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Millions spent on Downing Street media room ‘not wasted’, minister insists

Sophia Sleigh
·2-min read
Downing Street studio (PA Wire)
Downing Street studio (PA Wire)

A Cabinet minister was forced to defend the millions of pounds spent on a plush media room after Boris Johnson scrapped plans for televised White House-style briefings.

Downing Street spent £2.6 million adapting a room in No9 for TV press conferences complete with microphones, Union Jack flags, podiums, cameras and computers.

Ex-journalist Allegra Stratton had been poached from Chancellor Rishi Sunak’s office to head up the operation of fielding questions from reporters.

However, last night it emerged that the PM had appointed Ms Stratton as his spokeswoman for the United Nations Cop26 climate change summit and the regular TV briefings had been axed before they even started.

Labour’s deputy leader Angela Rayner said the PM was “clearly running scared of scrutiny and questions about Tory sleaze and dodgy lobbying”.

She said the money should have gone towards giving NHS heroes a pay rise, instead of a “pointless vanity project”.

Shadow justice secretary David Lammy added: “This is truly the most reckless, wasteful and self-interested government I’ve ever witnessed.”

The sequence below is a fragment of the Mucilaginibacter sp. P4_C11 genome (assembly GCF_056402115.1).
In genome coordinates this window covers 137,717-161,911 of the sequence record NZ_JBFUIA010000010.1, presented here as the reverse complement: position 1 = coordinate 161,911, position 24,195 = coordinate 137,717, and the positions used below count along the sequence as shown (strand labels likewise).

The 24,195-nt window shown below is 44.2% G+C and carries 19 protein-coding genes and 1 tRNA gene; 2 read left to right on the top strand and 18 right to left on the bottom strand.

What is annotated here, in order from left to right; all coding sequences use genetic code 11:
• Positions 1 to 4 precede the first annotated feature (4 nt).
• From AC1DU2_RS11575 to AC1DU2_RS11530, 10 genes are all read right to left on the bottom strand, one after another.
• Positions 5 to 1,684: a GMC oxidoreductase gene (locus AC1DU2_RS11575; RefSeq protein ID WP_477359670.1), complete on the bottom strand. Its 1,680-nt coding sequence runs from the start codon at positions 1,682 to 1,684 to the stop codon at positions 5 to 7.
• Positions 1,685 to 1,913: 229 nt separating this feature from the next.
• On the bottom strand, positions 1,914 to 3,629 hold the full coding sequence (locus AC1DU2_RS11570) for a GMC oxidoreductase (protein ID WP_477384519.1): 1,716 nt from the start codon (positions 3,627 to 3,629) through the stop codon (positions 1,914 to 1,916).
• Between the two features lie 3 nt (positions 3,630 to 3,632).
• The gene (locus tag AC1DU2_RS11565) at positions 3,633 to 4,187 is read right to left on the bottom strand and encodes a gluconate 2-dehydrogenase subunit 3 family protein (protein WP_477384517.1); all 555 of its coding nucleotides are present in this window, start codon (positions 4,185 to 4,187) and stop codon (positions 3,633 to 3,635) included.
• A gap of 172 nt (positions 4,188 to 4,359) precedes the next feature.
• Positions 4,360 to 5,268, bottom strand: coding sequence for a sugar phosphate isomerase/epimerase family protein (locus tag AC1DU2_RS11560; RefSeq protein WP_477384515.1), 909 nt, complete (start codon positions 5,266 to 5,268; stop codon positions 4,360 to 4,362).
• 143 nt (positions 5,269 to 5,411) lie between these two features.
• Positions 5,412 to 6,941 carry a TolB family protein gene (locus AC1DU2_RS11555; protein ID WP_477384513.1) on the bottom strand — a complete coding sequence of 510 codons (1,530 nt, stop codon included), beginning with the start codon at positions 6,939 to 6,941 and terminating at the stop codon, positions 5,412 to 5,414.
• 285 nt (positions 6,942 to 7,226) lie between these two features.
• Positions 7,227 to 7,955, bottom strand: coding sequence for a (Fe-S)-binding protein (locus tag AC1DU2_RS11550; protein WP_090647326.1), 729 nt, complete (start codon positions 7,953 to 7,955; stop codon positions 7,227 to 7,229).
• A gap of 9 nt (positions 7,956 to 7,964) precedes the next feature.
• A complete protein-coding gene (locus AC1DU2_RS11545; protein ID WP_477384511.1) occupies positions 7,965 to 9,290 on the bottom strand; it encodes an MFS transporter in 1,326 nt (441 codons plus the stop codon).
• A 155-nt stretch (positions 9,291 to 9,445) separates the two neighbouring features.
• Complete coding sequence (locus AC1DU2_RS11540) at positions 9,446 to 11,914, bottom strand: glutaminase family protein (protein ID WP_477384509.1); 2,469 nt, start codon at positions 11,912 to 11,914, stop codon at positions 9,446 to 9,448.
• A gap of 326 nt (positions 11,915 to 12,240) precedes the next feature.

Meanwhile, East Hull Labour MP Karl Turner quipped: “So Boris Johnson ‘spaffs’ (to use his own vernacular) another £2.6 million up the wall on a vanity project for his political a press secretary who will now never use it.”

Pressure group the Taxpayers’ Alliance tweeted: “With £2.6 million spent on this briefing room, Downing Street will have a hard time justifying this to taxpayers.

“This project was supposed to deliver transparency, so Number 10 must be upfront about whether money has been frittered away on a facility for vanity videos.”

Culture Secretary Oliver Dowden defended the millions of pounds spent on the media room, insisting it was not a waste of money.

The Secretary of State told LBC: “I don’t think the money has been wasted in the sense that I’ve done a number of these press conferences from that room, it’s actually the state dining room in No10.

“It’s not used for much dining but it’s used for many many meetings. It’s not really fit for the modern media communications.

“So the investment that has been made to create that facility will be used by future governments.

“It’s pretty similar to what we see in many other countries around the world.”

He insisted that it would be used for future press conferences, adding: “We saw the Prime Minister do one just a couple of days ago from there.”

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